Spurred by a string of fiery oil train derailments, Gov. Tom Wolf has hired a University of Delaware research professor to help guide him on policies related to rail safety.
Allan Zarembski, who directs the school’s railroad engineering and safety program, will evaluate the state’s freight rail system and advise Mr. Wolf on risk reduction and safety, according to a press release announcing the hire. Mr. Zarembski will also identify “areas of high risk and make recommendations for crude-by-rail safety measures,” the release said.
His contract will last for three months and he will be paid $38,000 for his services, according to a spokesman.
About 60 to 70 trains carrying crude oil travel on Pennsylvania railroads every day from the Bakken Shale formation in North Dakota to refineries on the East Coast.
“Pennsylvania sees some of the largest volume of Bakken crude oil transportation by rail in the United States and the potential for disaster is too great to ignore,” Mr. Wolf said in a statement. “Dr. Zarembski is an internationally recognized rail expert and he has extensive experience with rail safety and risk analysis.”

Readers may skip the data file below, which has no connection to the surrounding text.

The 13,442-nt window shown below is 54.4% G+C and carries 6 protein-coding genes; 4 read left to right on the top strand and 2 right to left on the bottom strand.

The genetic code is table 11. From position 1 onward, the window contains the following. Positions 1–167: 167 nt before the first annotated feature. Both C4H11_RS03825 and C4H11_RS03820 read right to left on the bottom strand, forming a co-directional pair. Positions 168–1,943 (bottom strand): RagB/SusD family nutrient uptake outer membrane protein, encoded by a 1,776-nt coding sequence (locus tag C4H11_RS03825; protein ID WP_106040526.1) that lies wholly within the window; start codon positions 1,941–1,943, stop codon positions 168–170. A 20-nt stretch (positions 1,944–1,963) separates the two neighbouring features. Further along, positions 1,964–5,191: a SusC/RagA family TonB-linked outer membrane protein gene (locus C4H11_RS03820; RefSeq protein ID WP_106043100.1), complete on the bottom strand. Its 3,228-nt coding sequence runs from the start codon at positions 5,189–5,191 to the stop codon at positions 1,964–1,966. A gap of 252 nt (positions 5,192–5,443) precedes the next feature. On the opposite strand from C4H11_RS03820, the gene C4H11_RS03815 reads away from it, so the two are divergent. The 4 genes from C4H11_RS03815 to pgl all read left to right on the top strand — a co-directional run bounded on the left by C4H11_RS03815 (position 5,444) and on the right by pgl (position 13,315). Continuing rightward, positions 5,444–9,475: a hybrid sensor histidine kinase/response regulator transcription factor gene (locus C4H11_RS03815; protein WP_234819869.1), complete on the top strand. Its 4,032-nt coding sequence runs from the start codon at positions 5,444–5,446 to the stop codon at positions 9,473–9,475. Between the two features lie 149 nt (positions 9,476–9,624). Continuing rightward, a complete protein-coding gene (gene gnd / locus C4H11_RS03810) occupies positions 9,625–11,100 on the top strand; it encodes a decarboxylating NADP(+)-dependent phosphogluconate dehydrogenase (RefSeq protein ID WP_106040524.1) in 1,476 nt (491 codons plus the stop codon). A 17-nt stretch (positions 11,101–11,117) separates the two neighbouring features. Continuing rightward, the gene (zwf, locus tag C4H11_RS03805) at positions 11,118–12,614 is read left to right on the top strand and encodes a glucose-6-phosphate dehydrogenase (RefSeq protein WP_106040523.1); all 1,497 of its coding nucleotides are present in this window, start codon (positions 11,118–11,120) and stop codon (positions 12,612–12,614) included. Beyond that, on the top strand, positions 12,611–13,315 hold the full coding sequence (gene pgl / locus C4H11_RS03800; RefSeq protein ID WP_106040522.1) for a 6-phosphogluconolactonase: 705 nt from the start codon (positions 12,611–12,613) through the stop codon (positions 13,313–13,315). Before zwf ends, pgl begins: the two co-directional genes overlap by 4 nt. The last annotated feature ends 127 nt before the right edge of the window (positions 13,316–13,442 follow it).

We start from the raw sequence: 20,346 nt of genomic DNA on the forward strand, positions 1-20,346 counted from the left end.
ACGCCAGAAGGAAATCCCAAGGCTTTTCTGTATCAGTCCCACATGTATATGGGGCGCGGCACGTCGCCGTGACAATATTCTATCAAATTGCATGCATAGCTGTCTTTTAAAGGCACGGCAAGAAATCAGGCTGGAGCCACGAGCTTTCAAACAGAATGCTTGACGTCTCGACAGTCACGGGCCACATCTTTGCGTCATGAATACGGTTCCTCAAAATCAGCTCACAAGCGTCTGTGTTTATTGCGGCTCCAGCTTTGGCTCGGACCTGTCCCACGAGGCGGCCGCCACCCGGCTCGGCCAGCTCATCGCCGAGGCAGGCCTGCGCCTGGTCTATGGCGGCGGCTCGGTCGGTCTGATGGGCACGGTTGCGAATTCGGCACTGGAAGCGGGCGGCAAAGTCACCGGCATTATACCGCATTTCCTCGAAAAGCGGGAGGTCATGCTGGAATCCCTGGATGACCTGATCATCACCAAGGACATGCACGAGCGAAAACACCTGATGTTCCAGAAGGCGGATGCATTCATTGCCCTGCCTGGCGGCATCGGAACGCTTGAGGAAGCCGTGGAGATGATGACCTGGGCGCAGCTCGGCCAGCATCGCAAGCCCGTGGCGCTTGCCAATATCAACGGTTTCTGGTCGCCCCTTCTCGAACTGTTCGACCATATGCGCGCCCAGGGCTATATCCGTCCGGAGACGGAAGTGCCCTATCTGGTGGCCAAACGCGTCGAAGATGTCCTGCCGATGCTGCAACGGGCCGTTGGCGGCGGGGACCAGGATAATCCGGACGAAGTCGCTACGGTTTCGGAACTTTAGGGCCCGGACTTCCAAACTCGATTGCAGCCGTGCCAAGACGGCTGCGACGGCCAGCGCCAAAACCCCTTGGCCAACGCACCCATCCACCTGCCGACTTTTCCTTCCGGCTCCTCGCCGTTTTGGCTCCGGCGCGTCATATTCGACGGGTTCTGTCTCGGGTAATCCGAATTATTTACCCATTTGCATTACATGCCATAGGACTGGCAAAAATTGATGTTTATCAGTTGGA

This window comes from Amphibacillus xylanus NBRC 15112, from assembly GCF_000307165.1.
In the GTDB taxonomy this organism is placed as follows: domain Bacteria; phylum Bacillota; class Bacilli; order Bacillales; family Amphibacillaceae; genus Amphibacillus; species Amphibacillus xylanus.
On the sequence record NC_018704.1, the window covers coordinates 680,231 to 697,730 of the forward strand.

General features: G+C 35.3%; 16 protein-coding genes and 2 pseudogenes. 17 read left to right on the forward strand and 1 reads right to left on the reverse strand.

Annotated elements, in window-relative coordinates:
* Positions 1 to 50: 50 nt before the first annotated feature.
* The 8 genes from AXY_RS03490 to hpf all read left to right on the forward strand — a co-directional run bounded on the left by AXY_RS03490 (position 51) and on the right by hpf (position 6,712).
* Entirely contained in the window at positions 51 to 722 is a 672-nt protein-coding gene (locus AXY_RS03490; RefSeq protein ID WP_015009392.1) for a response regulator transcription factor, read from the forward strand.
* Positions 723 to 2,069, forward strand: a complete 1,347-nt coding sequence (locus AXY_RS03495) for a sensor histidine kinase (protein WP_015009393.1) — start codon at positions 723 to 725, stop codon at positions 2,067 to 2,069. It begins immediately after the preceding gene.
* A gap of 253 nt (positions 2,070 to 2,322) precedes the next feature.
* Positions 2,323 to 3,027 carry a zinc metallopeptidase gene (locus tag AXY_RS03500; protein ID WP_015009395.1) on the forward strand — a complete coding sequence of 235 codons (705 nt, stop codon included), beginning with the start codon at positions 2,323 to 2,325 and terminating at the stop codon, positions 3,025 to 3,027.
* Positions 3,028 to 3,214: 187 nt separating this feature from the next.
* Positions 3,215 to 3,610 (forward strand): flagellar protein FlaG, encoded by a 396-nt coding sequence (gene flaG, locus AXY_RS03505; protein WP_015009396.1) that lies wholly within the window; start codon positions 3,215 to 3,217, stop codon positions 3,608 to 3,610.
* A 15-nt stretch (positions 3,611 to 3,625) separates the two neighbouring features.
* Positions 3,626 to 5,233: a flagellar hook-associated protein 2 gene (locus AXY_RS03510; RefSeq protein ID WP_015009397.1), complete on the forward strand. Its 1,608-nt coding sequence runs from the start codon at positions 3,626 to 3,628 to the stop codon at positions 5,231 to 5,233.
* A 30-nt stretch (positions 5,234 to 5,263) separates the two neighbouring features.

Before accepting a position in Delaware, Mr. Zarembski worked for nearly three decades with Zeta-Tech Associates, Inc., a railway technical consulting and applied technology company he founded in 1984.
The announcement noted that Mr. Wolf has personally met with executives from Norfolk Southern and CSX Corp., the two major rail carriers in Pennsylvania, to discuss how to lower the risk of derailments. In February, he wrote to President Obama urging his administration to increase federal oversight of the rail industry.
Daniel Moore: email@example.com, 412-263-2743 and Twitter @PGdanielmoore.